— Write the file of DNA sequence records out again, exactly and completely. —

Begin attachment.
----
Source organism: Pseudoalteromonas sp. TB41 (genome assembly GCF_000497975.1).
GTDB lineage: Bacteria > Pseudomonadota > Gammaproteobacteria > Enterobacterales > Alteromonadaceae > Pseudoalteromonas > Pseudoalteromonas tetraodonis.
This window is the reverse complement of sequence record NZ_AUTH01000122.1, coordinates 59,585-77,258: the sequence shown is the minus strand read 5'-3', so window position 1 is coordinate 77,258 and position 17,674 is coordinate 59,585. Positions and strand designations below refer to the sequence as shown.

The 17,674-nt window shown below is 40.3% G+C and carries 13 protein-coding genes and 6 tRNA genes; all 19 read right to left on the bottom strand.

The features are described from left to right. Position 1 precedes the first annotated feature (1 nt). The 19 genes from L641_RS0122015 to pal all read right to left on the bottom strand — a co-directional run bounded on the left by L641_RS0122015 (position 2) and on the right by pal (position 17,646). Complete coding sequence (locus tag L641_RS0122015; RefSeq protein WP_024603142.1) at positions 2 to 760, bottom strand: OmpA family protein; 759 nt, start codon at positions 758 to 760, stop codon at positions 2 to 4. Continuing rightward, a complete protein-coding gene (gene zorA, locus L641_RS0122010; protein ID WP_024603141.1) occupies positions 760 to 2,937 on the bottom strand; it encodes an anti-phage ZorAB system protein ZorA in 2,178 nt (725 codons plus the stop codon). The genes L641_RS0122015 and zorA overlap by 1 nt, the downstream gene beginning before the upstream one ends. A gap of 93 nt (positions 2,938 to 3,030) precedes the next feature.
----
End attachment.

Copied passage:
Source organism: Pseudoalteromonas sp. TB41 (genome assembly GCF_000497975.1).
GTDB lineage: Bacteria > Pseudomonadota > Gammaproteobacteria > Enterobacterales > Alteromonadaceae > Pseudoalteromonas > Pseudoalteromonas tetraodonis.
This window is the reverse complement of sequence record NZ_AUTH01000122.1, coordinates 59,585-77,258: the sequence shown is the minus strand read 5'-3', so window position 1 is coordinate 77,258 and position 17,674 is coordinate 59,585. Positions and strand designations below refer to the sequence as shown.

The 17,674-nt window shown below is 40.3% G+C and carries 13 protein-coding genes and 6 tRNA genes; all 19 read right to left on the bottom strand.

The features are described from left to right. Position 1 precedes the first annotated feature (1 nt). The 19 genes from L641_RS0122015 to pal all read right to left on the bottom strand — a co-directional run bounded on the left by L641_RS0122015 (position 2) and on the right by pal (position 17,646). Complete coding sequence (locus tag L641_RS0122015; RefSeq protein WP_024603142.1) at positions 2 to 760, bottom strand: OmpA family protein; 759 nt, start codon at positions 758 to 760, stop codon at positions 2 to 4. Continuing rightward, a complete protein-coding gene (gene zorA, locus L641_RS0122010; protein ID WP_024603141.1) occupies positions 760 to 2,937 on the bottom strand; it encodes an anti-phage ZorAB system protein ZorA in 2,178 nt (725 codons plus the stop codon). The genes L641_RS0122015 and zorA overlap by 1 nt, the downstream gene beginning before the upstream one ends. A gap of 93 nt (positions 2,938 to 3,030) precedes the next feature.